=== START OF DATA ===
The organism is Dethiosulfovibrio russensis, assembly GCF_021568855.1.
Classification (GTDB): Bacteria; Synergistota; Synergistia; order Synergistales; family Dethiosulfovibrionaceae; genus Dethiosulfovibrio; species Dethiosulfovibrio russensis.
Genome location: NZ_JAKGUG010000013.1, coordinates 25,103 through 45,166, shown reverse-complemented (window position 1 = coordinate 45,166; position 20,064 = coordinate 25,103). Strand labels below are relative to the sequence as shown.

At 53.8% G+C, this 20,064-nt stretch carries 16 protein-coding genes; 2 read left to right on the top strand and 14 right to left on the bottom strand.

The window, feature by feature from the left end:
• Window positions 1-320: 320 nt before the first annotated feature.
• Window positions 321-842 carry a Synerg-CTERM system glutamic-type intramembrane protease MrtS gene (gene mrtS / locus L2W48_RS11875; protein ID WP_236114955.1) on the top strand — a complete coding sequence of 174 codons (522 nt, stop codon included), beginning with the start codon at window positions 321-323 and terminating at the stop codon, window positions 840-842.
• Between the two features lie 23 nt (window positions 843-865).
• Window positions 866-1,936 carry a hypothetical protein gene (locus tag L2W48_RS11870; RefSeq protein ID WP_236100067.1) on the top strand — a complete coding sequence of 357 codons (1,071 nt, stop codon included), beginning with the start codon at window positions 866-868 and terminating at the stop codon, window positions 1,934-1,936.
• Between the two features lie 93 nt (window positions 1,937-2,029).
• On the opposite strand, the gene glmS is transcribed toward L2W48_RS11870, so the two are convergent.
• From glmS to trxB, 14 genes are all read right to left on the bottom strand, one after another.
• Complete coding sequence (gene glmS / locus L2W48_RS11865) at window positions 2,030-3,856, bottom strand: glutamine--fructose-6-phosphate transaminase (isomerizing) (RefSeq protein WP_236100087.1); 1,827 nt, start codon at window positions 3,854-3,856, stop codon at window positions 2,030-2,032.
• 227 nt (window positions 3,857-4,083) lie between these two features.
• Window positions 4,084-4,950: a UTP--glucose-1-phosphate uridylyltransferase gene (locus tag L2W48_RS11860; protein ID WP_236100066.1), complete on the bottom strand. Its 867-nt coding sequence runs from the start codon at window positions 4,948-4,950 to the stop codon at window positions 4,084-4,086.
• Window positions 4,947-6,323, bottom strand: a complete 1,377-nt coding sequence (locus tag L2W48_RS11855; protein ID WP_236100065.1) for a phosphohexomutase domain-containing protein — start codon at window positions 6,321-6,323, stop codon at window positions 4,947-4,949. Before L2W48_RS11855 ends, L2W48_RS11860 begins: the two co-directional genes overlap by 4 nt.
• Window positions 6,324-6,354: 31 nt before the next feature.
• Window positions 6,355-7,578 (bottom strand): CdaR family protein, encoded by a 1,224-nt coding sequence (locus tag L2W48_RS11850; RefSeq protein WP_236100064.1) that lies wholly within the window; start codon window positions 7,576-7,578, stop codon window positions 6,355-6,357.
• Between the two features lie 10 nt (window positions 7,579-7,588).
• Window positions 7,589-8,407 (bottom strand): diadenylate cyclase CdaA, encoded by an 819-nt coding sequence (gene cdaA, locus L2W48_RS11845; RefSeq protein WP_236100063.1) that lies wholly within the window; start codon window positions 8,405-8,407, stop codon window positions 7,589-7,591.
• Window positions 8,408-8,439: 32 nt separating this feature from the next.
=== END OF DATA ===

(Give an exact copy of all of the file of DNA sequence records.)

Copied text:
The organism is Dethiosulfovibrio russensis, assembly GCF_021568855.1.
Classification (GTDB): Bacteria; Synergistota; Synergistia; order Synergistales; family Dethiosulfovibrionaceae; genus Dethiosulfovibrio; species Dethiosulfovibrio russensis.
Genome location: NZ_JAKGUG010000013.1, coordinates 25,103 through 45,166, shown reverse-complemented (window position 1 = coordinate 45,166; position 20,064 = coordinate 25,103). Strand labels below are relative to the sequence as shown.

At 53.8% G+C, this 20,064-nt stretch carries 16 protein-coding genes; 2 read left to right on the top strand and 14 right to left on the bottom strand.

The window, feature by feature from the left end:
• Window positions 1-320: 320 nt before the first annotated feature.
• Window positions 321-842 carry a Synerg-CTERM system glutamic-type intramembrane protease MrtS gene (gene mrtS / locus L2W48_RS11875; protein ID WP_236114955.1) on the top strand — a complete coding sequence of 174 codons (522 nt, stop codon included), beginning with the start codon at window positions 321-323 and terminating at the stop codon, window positions 840-842.
• Between the two features lie 23 nt (window positions 843-865).
• Window positions 866-1,936 carry a hypothetical protein gene (locus tag L2W48_RS11870; RefSeq protein ID WP_236100067.1) on the top strand — a complete coding sequence of 357 codons (1,071 nt, stop codon included), beginning with the start codon at window positions 866-868 and terminating at the stop codon, window positions 1,934-1,936.
• Between the two features lie 93 nt (window positions 1,937-2,029).
• On the opposite strand, the gene glmS is transcribed toward L2W48_RS11870, so the two are convergent.
• From glmS to trxB, 14 genes are all read right to left on the bottom strand, one after another.
• Complete coding sequence (gene glmS / locus L2W48_RS11865) at window positions 2,030-3,856, bottom strand: glutamine--fructose-6-phosphate transaminase (isomerizing) (RefSeq protein WP_236100087.1); 1,827 nt, start codon at window positions 3,854-3,856, stop codon at window positions 2,030-2,032.
• 227 nt (window positions 3,857-4,083) lie between these two features.
• Window positions 4,084-4,950: a UTP--glucose-1-phosphate uridylyltransferase gene (locus tag L2W48_RS11860; protein ID WP_236100066.1), complete on the bottom strand. Its 867-nt coding sequence runs from the start codon at window positions 4,948-4,950 to the stop codon at window positions 4,084-4,086.
• Window positions 4,947-6,323, bottom strand: a complete 1,377-nt coding sequence (locus tag L2W48_RS11855; protein ID WP_236100065.1) for a phosphohexomutase domain-containing protein — start codon at window positions 6,321-6,323, stop codon at window positions 4,947-4,949. Before L2W48_RS11855 ends, L2W48_RS11860 begins: the two co-directional genes overlap by 4 nt.
• Window positions 6,324-6,354: 31 nt before the next feature.
• Window positions 6,355-7,578 (bottom strand): CdaR family protein, encoded by a 1,224-nt coding sequence (locus tag L2W48_RS11850; RefSeq protein WP_236100064.1) that lies wholly within the window; start codon window positions 7,576-7,578, stop codon window positions 6,355-6,357.
• Between the two features lie 10 nt (window positions 7,579-7,588).
• Window positions 7,589-8,407 (bottom strand): diadenylate cyclase CdaA, encoded by an 819-nt coding sequence (gene cdaA, locus L2W48_RS11845; RefSeq protein WP_236100063.1) that lies wholly within the window; start codon window positions 8,405-8,407, stop codon window positions 7,589-7,591.
• Window positions 8,408-8,439: 32 nt separating this feature from the next.